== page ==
Landmarking Saves Queens Cemetery From Becoming A Housing Development

The resting place may remain at rest. (Queens Time Ledger)

We thought that the scene at the end of Poltergeist, where the dad yells at the real estate developer after unspeakable horrors are visited upon his family, would be enough to deter any housing developer from building over a cemetery.

But apparently the words: “You son of a bitch! You moved the cemetery, but you left the bodies, didn’t you?” did not have a lasting effect on the series of owners who have tried to develop a colonial-era Queens graveyard.

Fortunately, after years of advocacy by local residents and preservation advocates, Brinckerhoff Cemetery has earned a rare graveyard designation from the Landmarks Preservation Commission, according to the New York Daily News.

The commission noted research showing maps of graves and archival photos of headstones in the Fresh Meadows plot. Prominent Dutch settlers were interred at the site between 1730 and 1872.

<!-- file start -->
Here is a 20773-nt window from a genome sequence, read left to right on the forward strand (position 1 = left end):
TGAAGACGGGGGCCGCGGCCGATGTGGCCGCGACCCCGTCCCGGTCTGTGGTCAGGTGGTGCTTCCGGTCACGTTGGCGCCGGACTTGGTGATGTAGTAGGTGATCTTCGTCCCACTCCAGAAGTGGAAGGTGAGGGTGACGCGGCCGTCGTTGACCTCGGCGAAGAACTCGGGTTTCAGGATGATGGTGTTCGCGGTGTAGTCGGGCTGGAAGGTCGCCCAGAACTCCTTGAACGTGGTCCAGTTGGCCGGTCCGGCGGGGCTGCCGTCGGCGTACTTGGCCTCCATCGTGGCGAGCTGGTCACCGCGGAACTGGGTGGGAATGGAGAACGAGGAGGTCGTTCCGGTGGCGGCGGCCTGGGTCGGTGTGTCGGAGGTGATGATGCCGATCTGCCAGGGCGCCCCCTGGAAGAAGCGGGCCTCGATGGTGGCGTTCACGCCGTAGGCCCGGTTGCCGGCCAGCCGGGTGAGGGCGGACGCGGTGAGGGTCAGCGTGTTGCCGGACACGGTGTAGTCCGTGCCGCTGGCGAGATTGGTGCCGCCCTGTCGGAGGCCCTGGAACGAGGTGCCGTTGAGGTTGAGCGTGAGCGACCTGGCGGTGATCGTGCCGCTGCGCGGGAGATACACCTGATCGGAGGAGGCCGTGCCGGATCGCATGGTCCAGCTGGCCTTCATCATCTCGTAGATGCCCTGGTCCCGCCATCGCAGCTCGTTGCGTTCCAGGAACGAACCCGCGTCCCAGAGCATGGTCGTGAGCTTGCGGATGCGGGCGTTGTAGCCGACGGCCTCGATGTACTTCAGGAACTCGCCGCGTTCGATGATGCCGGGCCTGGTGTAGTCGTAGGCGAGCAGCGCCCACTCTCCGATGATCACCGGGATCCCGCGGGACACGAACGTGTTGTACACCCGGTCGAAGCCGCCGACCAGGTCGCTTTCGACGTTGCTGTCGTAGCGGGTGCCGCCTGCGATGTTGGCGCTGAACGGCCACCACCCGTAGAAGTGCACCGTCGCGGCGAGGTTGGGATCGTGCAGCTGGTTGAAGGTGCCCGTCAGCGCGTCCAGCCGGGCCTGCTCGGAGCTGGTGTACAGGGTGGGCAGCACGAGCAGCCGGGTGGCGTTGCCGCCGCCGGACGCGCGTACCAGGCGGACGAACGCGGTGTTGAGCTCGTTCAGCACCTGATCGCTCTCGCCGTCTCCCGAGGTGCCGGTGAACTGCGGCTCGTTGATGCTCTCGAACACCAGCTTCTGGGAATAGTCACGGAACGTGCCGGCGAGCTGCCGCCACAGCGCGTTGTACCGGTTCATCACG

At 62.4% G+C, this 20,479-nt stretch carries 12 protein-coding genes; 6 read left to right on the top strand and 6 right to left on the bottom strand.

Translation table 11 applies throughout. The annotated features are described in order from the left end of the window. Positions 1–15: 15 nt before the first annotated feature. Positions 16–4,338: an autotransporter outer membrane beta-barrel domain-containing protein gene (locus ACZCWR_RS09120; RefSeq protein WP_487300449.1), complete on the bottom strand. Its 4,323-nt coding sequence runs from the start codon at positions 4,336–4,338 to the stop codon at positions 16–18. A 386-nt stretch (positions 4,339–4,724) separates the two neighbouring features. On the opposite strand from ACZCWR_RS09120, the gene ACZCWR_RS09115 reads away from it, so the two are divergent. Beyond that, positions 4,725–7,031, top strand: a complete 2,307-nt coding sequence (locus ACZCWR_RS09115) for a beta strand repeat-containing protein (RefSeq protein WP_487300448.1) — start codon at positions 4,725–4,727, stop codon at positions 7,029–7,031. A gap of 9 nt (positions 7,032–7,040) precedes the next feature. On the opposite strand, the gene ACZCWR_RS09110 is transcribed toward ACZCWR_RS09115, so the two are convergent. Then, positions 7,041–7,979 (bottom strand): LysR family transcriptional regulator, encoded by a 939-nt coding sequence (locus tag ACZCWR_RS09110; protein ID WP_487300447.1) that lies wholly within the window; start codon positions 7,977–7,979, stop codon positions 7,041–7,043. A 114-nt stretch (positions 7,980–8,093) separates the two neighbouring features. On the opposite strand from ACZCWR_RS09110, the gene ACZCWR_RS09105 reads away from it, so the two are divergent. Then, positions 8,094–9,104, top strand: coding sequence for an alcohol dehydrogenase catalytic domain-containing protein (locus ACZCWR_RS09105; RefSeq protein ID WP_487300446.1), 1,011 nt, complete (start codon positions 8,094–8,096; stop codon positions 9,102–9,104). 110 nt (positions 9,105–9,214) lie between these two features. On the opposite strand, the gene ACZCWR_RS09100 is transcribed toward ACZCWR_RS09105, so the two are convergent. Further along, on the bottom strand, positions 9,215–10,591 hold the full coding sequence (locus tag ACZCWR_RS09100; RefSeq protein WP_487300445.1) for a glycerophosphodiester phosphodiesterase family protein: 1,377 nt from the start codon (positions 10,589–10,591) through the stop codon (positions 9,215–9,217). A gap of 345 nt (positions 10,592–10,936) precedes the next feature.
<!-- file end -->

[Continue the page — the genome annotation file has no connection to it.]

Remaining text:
“There is enormous interest and community support for this designation,” Commission Chairman Robert Tierney said of the decision.

The property is privately owned by a company called Linda’s CAI Trading. As Curbed notes, early settlers in the area were faced with an abundance of Dutch names when deciding what to call the burial yard as it occupied an acre and a half on the border of the Brinckerhoff-Skidmore-Schleider and Noorstrandt-Hendrickson-Purdy-Eisdeman farms.

Landmarking Saves Queens Cemetery From Becoming A Housing Development